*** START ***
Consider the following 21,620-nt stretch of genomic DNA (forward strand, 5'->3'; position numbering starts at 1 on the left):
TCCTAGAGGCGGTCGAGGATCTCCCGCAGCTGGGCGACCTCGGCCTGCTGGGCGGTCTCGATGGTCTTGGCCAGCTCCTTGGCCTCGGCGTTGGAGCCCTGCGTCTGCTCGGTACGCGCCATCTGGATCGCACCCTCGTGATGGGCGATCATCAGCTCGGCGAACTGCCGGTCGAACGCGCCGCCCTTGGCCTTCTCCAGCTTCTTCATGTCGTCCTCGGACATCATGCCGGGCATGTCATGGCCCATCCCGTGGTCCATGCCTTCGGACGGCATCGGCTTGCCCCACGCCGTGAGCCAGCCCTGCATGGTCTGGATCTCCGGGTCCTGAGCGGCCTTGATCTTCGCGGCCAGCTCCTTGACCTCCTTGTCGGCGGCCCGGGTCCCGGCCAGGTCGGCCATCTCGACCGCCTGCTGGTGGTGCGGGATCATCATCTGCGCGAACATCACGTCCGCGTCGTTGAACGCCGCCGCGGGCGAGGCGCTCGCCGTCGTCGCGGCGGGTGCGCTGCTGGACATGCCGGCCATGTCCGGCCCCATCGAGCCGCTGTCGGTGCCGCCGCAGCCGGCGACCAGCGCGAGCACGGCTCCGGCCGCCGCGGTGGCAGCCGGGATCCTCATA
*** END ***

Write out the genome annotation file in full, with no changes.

Consider the following 21,620-nt stretch of genomic DNA (forward strand, 5'->3'; position numbering starts at 1 on the left):
TCCTAGAGGCGGTCGAGGATCTCCCGCAGCTGGGCGACCTCGGCCTGCTGGGCGGTCTCGATGGTCTTGGCCAGCTCCTTGGCCTCGGCGTTGGAGCCCTGCGTCTGCTCGGTACGCGCCATCTGGATCGCACCCTCGTGATGGGCGATCATCAGCTCGGCGAACTGCCGGTCGAACGCGCCGCCCTTGGCCTTCTCCAGCTTCTTCATGTCGTCCTCGGACATCATGCCGGGCATGTCATGGCCCATCCCGTGGTCCATGCCTTCGGACGGCATCGGCTTGCCCCACGCCGTGAGCCAGCCCTGCATGGTCTGGATCTCCGGGTCCTGAGCGGCCTTGATCTTCGCGGCCAGCTCCTTGACCTCCTTGTCGGCGGCCCGGGTCCCGGCCAGGTCGGCCATCTCGACCGCCTGCTGGTGGTGCGGGATCATCATCTGCGCGAACATCACGTCCGCGTCGTTGAACGCCGCCGCGGGCGAGGCGCTCGCCGTCGTCGCGGCGGGTGCGCTGCTGGACATGCCGGCCATGTCCGGCCCCATCGAGCCGCTGTCGGTGCCGCCGCAGCCGGCGACCAGCGCGAGCACGGCTCCGGCCGCCGCGGTGGCAGCCGGGATCCTCATA